A prospective, observational, multicentre study was conducted. Patients were enrolled at different settings in Madrid (Hospital Universitario 12 de Octubre, Hospital Universitario de Fuenlabrada, Hospital Universitario Príncipe de Asturias, Hospital Universitario Gregorio Marañón, Hospital Universitario Severo Ochoa, Hospital Universitario de Getafe and Hospital Universitario Fundación Alcorcón) and La Rioja, Spain (Hospital de San Pedro) between January 2015 and February 2018.
Patients from endemic malaria countries (according to CDC Yellow Book criteria  attending Internal Medicine, Infectious/Tropical Diseases and Emergency Services of the above-mentioned hospitals, with and without clinical suspicion of malaria were initially evaluated for inclusion in the study. They were all routinely tested for malaria (diagnostic routine testing is explained in “Diagnostic methods” section). Patients without parasites in the blood smears were eligible for the study and those who agreed to be included were provided with a written informed consent.
All following criteria had to be fulfilled:
Age over 18 years-old.
No travels to malaria endemic areas in the month before inclusion.
No malaria prophylaxis intake in the month before inclusion.
Absence of reported fever or measured axillary temperature above 37.0 °C in the previous 24 h.
A total volume of 5 ml venipuncture blood was collected from all included patients and routinely processed at each setting. Microscopic observation of Giemsa-stained thin and thick blood smears were routinely performed by well-trained staff at each centre. All samples were also sent to the Microbiology Service of Hospital Universitario 12 de Octubre where thick and thin smears were observed by the same microscopist for all samples and a commercial real-time PCR (FTD-Malaria, Fast-Track Diagnostics) detecting Plasmodium spp. was performed. When this PCR was positive, a differential real-time PCR detecting Plasmodium malariae, P. falciparum, P. vivax and P. ovale was performed (FTD Malaria Differentiation, Fast-Track Diagnostics). In addition to this, blood samples were sent to the National Centre of Microbiology (Insitituto de Salud Carlos III, Majadahonda, Spain) where a multiplex nested PCR detecting the four Plasmodium species was performed to validate the commercial PCR (results already published) .
Patients were classified according to a composite gold-standard reference method . Patients with submicroscopic malaria were defined as patients with negative blood smears and detection of deoxyribonucleic acid (DNA) of Plasmodium spp. with one or both molecular techniques. When discordant results were obtained with both PCRs, patients with a positive result in at least one PCR were considered cases of submicroscopic malaria. Anti-malarial treatment was offered to all submicroscopic malaria cases. Malaria was ruled out when both molecular techniques were negative.
Socio-demographical, epidemiological, analytical and clinical features were recorded using Redcap (Research Electronic Data Capture) software. One clinician from each hospital had access to the Redcap and was in charge of the database.
Leukopaenia was defined as < 3 × 103 leukocytes/mm3, thrombocytopaenia was defined as < 150 × 103 platelets/mm3 and anaemia was defined as haemoglobin level below 13 mg/dl for men and below 12 mg/dl for women. Submicroscopic malaria prevalence was calculated as number of patients with submicroscopic malaria/total number of patients included in the study. 95% confidence interval for uncertainty was calculated.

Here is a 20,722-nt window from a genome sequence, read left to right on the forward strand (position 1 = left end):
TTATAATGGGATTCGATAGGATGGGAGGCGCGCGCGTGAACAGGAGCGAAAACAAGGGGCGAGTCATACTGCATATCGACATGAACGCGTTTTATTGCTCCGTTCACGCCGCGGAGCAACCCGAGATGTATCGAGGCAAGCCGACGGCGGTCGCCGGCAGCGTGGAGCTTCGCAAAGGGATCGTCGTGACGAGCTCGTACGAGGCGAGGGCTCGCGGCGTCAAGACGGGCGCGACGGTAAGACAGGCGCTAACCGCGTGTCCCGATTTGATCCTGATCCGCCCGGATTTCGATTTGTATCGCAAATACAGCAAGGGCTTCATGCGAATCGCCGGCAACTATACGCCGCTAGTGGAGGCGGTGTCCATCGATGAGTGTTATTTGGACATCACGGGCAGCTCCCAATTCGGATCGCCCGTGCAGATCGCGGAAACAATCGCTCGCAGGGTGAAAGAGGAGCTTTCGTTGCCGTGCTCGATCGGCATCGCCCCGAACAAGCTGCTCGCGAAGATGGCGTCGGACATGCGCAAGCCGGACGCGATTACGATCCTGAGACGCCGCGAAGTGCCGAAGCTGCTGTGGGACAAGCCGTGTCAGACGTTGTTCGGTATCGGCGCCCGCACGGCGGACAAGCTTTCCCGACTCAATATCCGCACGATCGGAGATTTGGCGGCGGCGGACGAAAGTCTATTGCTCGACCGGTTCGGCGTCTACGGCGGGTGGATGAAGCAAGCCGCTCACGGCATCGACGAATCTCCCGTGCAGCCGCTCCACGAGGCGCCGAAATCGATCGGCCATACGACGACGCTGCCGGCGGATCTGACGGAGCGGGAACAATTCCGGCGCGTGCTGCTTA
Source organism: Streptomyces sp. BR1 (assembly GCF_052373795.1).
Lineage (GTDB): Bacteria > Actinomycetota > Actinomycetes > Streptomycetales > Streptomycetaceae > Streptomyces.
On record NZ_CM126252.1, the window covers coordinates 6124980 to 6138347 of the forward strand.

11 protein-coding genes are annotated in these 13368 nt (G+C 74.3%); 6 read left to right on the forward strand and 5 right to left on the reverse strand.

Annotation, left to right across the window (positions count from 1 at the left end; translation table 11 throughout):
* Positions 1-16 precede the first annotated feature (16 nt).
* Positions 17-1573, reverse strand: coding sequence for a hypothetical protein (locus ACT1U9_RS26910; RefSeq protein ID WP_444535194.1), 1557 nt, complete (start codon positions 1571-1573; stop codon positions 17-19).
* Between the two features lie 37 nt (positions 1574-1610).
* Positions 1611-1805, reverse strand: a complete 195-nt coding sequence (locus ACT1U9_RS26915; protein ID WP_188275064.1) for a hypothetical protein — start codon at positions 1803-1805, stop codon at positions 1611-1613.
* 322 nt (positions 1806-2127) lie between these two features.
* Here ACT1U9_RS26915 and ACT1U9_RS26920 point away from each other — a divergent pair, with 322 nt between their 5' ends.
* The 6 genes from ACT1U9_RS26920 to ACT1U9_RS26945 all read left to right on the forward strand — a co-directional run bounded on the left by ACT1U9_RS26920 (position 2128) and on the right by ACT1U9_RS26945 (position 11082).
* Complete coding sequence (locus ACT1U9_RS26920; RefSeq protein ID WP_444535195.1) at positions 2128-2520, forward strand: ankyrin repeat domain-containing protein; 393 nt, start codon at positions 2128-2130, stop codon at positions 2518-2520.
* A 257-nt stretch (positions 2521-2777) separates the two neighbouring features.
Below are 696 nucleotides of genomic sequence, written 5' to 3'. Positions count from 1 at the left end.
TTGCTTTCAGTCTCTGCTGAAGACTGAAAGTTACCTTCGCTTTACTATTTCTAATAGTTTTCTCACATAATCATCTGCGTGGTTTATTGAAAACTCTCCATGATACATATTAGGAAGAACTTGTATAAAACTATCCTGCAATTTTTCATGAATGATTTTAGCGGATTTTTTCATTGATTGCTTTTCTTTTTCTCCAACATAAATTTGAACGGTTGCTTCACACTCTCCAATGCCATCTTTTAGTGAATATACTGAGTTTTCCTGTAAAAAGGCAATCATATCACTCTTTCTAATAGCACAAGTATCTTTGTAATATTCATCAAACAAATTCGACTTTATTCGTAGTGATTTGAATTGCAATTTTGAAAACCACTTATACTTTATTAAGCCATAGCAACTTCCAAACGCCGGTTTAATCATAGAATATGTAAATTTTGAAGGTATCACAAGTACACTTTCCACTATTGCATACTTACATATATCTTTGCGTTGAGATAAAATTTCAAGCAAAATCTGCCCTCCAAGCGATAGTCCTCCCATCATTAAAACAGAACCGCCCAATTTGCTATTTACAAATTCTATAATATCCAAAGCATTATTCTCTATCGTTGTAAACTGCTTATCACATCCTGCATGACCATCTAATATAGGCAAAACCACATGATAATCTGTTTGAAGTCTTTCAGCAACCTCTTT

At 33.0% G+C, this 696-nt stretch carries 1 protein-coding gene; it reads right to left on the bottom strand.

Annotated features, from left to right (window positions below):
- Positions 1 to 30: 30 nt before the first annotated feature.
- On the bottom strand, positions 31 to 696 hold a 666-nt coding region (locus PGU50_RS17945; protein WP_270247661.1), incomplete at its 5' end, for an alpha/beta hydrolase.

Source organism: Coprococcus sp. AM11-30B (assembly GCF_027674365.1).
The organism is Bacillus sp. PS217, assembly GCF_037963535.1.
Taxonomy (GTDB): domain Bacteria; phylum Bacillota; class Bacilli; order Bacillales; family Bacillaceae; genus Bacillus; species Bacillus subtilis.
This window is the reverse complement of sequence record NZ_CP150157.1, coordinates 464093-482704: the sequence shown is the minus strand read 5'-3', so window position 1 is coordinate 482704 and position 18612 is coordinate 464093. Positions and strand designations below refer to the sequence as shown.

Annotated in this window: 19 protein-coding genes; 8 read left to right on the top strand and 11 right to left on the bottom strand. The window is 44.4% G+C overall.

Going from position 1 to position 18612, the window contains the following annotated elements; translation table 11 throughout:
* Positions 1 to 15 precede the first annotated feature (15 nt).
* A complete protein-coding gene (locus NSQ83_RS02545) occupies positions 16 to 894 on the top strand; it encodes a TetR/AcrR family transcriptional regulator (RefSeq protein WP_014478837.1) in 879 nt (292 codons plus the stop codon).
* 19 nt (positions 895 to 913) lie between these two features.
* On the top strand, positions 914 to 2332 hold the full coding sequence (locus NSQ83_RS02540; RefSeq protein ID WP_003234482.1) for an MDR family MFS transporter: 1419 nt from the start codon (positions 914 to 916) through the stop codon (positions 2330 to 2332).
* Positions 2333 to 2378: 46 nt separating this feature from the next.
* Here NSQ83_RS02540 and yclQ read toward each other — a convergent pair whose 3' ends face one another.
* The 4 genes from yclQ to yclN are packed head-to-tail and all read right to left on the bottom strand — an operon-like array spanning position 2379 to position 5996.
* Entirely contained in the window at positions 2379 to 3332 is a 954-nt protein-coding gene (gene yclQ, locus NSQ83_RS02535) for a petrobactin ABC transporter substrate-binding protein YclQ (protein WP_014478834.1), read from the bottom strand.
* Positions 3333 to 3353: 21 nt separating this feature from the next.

Analysis by subgroups was carried out following a univariate analysis to evaluate association of socio-demographical, clinical and analytical variables. Kolmogorov–Smirnov and Shapiro–Wilk tests were performed to assess the normal distribution of the analysed variables. Student’s t-test and Chi-square test were performed for continuous and categorical variables with normal distribution. Mann Whitney U-test and Fisher’s exact tests were performed when variables did not fit normal distribution.
Data analysis was performed with STATA v15 for macOS (StataCorp, Texas, USA).
Of the 367 initially evaluated patients, 109 (29.7%) had a positive blood smear and 24/109 (22.0%) were afebrile. These 109 patients were excluded from the present study, but their socio-demographic features are detailed in Additional file 1: Table S1, Additional file 2: Table S2, Additional file 3: Table S3 and Additional file 4: Table S4. A total of 244 patients were included in the study (Fig. 1), 132 (54.1%) were male and median age at the time of consultation was 41 years (interquartile range [IQR]: 33–48). The majority (224: 91.8%) was from sub-Saharan Africa, being Equatorial Guinea and Mali the main countries of origin (33.3 and 29.3%, respectively); median time of residence in Spain until consultation was 11.1 years (IQR: 5.7–16.2). Eighty-six (35.3%) had returned at least once to an endemic area since first arrival in Spain and 60 of these 86 patients had traveled to endemic area in the year before consultation. Only 14 of these 86 (16.3%) patients that had returned to endemic area had taken anti-malarial chemoprophylaxis. Median time since last travel to an endemic area, in those who had not taken anti-malarial chemoprophylaxis was 6.2 months (IQR: 3.5–9.4). Of the 244 patients, 104 (57.1%) referred a previous episode of malaria. Socio-demographic, epidemiological, clinical and analytical features of the total population and univariate analysis by subgroups are shown in Tables 1, 2, 3 and 4.